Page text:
Tuesday the Washington State Transportation Commission, which has toll setting authority, released it’s recommendations for SR-520 tolling. The rate vary by time of day but not dynamically like HOT lanes. This proposal has been years in the making. Two years ago the state legislature asked WSDOT to look at tolling options for the cross lake corridor. The report outlined ten tolling scenarios, five that only tolled SR-520 and five that toll both SR-520 and I-90.
More after the jump.
At the time the state legislature had a goal of raising $1.5 billion to $2 billion from toll revenue. Only one SR-520 only tolling scenario was able to get to the lower limit of the goal, while all dual bridge scenarios easily meet or surpassed the goal. In light of this and strong opposition from cities along I-90 (most notably Mercer Island) state politicians moved forward cautiously with tolls only on SR-520, but posed to reexamined tolls on I-90 if congestion significantly increased because of diversion.
The problem is the state still has a $2 billion funding gap. That money is going to have to come from somewhere, and the only places money like that can be had is through tolls on I-90, a regional revenue package of some sort, a state-wide gas tax increase, or some combination of those three. Tolls on I-90 look to be the only viable funding solution, at least for a majority of the gap.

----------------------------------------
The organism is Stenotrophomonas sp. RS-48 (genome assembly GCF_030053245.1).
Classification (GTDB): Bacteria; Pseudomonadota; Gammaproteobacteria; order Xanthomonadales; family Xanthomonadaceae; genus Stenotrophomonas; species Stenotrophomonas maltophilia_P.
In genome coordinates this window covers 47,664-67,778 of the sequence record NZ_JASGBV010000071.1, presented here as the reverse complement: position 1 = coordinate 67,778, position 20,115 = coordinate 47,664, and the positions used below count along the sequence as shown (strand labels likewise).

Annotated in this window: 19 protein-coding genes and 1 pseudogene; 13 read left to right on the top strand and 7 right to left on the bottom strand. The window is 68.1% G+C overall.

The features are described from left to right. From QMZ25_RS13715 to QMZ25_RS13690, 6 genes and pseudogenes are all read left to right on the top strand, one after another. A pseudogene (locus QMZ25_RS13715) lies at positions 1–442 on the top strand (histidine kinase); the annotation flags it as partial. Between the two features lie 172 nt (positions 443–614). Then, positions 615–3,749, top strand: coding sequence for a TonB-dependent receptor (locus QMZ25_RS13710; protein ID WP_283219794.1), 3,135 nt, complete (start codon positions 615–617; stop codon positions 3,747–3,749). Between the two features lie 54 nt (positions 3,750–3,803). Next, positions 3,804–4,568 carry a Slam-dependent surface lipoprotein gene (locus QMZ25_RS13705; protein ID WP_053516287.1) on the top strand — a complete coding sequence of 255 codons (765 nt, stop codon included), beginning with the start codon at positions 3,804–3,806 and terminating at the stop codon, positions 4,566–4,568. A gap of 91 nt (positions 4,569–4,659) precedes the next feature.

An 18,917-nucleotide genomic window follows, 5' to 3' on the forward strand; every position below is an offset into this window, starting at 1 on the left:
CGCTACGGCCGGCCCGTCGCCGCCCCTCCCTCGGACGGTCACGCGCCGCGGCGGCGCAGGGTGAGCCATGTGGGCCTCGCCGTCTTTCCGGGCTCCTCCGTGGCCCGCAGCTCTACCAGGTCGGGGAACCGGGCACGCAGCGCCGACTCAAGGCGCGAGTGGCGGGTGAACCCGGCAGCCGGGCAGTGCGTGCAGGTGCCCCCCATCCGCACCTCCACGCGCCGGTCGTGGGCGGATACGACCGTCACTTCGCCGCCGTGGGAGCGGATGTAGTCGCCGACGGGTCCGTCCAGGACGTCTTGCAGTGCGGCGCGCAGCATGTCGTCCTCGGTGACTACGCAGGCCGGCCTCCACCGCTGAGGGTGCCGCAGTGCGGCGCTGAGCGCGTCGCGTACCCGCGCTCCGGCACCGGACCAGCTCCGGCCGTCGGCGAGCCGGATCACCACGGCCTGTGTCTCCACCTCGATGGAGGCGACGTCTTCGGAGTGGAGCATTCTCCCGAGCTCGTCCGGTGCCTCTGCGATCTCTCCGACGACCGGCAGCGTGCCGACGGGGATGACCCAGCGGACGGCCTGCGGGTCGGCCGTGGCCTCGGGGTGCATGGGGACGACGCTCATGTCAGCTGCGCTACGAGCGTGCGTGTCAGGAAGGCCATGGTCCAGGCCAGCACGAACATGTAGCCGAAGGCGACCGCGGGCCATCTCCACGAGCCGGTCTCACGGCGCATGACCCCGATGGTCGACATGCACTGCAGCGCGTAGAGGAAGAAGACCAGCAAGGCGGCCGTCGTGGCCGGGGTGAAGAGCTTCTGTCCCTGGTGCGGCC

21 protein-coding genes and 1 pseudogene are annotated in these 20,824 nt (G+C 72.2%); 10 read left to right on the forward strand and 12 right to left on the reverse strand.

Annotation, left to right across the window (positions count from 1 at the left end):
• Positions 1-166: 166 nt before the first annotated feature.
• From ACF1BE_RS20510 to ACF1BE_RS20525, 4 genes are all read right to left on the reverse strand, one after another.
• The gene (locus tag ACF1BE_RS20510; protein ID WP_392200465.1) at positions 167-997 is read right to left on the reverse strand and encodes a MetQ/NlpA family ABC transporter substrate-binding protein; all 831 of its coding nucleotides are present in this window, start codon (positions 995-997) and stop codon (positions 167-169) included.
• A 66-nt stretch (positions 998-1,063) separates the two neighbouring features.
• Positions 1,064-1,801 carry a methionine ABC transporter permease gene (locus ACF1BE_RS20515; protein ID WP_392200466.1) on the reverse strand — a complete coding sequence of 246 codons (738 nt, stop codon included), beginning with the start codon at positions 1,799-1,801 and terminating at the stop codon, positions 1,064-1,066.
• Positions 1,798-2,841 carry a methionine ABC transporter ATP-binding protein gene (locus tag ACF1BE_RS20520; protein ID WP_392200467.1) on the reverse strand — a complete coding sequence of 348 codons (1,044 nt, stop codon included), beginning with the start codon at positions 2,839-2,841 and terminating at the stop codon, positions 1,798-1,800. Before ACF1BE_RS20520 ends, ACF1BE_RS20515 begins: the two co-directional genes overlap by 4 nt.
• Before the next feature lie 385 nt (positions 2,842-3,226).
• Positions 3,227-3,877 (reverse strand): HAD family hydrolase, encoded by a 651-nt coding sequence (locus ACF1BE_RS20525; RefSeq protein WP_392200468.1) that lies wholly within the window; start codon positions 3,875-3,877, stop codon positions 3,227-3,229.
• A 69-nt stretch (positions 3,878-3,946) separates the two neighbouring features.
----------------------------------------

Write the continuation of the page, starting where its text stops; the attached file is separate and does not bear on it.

A state-wide gas tax would have a hard time in the current anti-tax mood. Usually the Puget Sound region overpowers the rest of the state on issues like this but I have a feeling that support is too soft to overpower the rest of the state like it did 5 years ago with I-912 (Nickel Package rollback). I’m also very skeptical that a regional transportation package would pass. A package would have to enjoy strong support in Seattle which seems unlikely since ST2 has now passed. Puget Sound voters just don’t support road heavy packages enough (R-51) or simply reject them (first Prop 1).
Road packages simply can’t pass because they get attacked from on the right by conservatives who won’t support any package and on the left by liberals that swing against it. Liberals are the real swing vote and if state legislators want support they need to significantly sweeten the deal for the things Seattle voters want.